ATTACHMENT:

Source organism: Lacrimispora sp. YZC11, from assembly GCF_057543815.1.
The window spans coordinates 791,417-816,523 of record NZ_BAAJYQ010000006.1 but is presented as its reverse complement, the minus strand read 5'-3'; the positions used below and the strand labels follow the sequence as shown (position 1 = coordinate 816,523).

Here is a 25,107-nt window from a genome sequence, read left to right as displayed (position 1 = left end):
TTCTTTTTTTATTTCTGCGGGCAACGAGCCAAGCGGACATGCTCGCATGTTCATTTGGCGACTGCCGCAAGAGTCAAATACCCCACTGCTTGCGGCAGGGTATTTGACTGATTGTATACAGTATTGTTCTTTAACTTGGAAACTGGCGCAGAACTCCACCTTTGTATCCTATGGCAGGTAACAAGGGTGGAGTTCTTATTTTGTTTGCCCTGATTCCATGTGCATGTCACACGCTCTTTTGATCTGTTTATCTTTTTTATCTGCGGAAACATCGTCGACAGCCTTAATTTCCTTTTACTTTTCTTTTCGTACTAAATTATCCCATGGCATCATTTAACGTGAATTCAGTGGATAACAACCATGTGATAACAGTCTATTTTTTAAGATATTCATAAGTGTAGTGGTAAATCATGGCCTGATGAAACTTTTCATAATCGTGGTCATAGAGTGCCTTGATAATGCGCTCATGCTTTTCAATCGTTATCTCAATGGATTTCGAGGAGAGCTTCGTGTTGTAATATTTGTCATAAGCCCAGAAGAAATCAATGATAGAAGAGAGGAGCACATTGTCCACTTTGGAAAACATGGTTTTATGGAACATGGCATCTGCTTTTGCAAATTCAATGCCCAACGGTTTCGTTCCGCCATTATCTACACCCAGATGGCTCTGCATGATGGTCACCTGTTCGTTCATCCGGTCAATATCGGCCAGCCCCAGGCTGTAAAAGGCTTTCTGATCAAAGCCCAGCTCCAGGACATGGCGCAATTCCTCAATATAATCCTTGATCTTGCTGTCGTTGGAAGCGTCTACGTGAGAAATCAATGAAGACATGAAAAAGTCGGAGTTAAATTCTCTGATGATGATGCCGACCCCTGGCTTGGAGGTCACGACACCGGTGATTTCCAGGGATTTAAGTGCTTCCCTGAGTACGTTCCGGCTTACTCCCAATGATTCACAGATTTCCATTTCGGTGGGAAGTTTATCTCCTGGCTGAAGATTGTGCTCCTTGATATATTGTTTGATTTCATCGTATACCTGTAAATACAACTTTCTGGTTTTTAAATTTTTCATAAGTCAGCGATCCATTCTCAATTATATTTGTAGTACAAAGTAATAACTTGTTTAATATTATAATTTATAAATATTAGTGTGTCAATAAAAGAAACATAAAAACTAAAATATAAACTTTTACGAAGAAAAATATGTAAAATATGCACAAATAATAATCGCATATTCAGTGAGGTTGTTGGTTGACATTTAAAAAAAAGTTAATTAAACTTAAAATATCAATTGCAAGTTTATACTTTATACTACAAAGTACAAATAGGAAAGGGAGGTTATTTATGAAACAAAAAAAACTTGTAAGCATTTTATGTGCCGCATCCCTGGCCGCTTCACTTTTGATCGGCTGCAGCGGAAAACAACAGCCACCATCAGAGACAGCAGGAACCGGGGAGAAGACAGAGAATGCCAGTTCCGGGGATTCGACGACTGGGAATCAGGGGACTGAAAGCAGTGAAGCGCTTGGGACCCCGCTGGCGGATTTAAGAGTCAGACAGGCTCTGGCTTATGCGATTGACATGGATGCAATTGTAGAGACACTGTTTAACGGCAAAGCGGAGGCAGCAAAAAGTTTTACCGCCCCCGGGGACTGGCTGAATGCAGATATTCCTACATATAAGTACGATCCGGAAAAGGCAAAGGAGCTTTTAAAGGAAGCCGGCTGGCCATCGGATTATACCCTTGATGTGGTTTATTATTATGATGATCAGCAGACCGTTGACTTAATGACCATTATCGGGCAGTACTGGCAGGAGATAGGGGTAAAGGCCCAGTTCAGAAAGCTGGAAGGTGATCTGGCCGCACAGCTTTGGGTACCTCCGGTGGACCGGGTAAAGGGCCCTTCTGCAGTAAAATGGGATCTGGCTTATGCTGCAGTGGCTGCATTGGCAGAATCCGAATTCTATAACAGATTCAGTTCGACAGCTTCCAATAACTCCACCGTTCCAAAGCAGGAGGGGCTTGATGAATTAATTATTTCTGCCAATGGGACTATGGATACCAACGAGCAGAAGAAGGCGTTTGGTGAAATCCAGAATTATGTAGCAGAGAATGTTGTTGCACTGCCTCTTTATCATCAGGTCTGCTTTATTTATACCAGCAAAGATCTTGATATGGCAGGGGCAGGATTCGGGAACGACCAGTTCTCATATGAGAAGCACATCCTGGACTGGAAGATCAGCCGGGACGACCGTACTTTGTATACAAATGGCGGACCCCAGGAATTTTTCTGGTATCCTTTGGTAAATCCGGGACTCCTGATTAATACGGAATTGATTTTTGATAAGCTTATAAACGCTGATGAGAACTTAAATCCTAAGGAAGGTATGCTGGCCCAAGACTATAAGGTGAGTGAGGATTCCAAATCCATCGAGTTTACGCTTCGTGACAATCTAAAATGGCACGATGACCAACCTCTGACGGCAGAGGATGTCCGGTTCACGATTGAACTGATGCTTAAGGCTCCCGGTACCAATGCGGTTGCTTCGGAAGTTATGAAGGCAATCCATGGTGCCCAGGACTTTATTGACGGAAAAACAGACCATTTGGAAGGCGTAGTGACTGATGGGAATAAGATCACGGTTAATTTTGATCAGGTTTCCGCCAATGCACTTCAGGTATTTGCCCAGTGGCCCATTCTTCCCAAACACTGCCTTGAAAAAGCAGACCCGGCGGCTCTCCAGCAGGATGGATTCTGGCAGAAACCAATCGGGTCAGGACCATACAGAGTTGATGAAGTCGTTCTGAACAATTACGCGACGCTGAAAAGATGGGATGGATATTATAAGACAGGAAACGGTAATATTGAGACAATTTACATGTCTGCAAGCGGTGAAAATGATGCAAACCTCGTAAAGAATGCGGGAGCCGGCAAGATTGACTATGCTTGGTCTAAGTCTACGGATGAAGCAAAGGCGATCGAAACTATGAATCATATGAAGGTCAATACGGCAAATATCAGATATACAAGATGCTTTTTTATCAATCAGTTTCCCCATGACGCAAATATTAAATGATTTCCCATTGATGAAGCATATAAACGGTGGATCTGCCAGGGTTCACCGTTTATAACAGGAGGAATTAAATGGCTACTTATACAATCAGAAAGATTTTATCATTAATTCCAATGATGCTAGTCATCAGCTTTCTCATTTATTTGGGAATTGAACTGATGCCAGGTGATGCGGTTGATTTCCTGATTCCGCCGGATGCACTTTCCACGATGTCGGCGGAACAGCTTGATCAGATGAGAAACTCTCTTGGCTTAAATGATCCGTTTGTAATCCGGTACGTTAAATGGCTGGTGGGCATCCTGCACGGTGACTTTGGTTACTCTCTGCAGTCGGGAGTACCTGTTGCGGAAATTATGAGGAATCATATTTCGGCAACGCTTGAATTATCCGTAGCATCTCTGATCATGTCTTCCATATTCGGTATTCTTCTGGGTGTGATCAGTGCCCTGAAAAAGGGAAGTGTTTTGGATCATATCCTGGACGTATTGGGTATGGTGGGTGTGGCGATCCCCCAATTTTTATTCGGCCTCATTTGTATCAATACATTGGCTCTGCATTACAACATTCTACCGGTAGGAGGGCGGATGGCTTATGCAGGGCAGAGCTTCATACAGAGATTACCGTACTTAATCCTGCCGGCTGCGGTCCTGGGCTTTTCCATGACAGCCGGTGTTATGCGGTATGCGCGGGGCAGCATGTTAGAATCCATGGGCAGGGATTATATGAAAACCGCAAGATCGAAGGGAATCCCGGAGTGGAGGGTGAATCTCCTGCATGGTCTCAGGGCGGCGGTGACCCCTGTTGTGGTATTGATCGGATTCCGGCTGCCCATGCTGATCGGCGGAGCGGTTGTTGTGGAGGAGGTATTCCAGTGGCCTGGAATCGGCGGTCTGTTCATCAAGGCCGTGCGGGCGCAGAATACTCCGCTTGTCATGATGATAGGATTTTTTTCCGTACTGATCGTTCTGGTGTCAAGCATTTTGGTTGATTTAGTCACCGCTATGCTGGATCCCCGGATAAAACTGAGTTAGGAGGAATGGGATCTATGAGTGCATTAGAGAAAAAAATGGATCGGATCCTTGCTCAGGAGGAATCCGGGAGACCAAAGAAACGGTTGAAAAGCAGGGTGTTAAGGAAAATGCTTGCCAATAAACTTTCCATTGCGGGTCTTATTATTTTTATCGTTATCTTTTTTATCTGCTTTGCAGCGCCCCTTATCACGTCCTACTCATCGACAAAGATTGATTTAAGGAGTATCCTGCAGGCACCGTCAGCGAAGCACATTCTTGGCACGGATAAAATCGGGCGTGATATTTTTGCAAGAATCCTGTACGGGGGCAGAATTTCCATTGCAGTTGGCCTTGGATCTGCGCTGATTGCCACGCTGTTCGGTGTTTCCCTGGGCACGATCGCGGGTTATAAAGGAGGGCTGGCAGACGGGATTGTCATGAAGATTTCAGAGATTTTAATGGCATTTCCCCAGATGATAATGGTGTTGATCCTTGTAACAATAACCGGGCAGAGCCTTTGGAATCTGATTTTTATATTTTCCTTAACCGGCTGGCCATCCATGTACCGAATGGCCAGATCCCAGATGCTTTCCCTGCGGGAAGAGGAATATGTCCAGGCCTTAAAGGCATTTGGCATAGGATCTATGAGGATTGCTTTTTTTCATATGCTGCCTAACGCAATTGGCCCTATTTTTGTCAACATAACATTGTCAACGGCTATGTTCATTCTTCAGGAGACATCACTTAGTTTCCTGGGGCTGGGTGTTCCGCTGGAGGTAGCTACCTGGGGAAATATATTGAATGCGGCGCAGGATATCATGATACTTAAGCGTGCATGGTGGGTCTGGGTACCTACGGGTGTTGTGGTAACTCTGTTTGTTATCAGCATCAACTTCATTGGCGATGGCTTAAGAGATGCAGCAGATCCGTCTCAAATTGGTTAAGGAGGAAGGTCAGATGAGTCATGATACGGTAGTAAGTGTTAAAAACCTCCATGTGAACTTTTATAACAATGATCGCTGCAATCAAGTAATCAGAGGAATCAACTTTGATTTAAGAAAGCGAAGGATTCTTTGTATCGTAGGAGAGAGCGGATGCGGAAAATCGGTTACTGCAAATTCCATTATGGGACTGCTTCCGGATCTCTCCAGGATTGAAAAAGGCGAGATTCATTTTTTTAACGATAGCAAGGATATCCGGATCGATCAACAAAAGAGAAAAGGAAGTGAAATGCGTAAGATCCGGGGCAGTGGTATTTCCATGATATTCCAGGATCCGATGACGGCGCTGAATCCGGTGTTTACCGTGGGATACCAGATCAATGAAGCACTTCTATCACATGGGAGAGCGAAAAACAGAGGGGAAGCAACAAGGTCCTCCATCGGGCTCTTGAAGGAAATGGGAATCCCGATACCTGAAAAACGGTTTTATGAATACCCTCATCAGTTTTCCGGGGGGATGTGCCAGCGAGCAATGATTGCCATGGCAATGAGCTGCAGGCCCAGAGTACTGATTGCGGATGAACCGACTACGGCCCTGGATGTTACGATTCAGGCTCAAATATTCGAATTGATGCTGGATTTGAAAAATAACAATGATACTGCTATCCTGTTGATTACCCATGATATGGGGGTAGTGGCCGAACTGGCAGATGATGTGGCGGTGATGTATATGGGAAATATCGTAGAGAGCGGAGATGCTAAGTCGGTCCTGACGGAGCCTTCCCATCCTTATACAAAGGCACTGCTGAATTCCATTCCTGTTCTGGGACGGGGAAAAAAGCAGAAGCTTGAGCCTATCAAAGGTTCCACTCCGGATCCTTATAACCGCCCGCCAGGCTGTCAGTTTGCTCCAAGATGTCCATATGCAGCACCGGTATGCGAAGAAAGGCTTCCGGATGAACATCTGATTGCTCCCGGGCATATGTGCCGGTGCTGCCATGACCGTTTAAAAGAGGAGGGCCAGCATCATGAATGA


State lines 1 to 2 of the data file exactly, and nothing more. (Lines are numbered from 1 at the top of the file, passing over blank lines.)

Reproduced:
Source organism: Lacrimispora sp. YZC11, from assembly GCF_057543815.1.
The window spans coordinates 791,417-816,523 of record NZ_BAAJYQ010000006.1 but is presented as its reverse complement, the minus strand read 5'-3'; the positions used below and the strand labels follow the sequence as shown (position 1 = coordinate 816,523).